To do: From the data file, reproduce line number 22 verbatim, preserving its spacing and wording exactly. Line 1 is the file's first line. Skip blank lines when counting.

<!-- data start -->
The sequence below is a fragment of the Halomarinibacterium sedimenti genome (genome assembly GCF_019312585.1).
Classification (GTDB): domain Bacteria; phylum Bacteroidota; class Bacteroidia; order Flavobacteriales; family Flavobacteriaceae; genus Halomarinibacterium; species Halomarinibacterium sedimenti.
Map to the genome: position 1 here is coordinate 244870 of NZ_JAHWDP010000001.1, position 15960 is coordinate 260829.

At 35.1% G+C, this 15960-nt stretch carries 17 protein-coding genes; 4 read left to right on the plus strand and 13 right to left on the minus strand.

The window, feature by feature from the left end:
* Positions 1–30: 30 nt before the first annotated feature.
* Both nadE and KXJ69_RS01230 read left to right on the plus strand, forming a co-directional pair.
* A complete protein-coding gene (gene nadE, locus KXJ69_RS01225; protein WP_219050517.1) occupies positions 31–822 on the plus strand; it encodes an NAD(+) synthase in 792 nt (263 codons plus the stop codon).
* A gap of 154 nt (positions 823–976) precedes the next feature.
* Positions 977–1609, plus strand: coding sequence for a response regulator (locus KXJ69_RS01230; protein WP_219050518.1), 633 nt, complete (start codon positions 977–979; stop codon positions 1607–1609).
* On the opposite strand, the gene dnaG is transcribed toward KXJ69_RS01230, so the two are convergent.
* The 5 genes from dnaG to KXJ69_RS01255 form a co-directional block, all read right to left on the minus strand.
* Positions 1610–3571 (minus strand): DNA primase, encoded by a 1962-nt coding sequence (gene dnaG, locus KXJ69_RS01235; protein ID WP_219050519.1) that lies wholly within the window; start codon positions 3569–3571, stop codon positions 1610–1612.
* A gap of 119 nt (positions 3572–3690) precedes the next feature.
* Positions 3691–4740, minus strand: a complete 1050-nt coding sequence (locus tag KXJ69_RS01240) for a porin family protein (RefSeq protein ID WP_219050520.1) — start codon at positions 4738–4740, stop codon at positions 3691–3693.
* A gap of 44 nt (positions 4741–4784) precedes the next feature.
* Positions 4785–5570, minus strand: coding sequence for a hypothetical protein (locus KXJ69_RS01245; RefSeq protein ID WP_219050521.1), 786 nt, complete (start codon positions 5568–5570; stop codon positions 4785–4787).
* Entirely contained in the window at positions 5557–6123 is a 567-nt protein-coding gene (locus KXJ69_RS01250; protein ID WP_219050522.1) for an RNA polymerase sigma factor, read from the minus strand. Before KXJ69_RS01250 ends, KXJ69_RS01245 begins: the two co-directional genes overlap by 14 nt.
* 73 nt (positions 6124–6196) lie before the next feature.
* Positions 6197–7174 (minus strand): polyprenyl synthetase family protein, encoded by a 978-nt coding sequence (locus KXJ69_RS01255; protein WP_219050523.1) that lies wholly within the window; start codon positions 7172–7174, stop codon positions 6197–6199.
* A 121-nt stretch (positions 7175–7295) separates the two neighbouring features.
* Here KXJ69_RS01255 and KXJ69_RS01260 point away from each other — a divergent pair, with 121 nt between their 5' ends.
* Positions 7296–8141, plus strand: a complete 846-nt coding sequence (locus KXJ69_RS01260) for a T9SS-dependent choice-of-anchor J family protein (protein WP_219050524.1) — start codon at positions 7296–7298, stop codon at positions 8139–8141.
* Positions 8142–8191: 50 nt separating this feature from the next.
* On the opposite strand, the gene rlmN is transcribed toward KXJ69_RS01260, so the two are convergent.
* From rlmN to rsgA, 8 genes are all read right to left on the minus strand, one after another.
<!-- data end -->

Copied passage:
* Here KXJ69_RS01255 and KXJ69_RS01260 point away from each other — a divergent pair, with 121 nt between their 5' ends.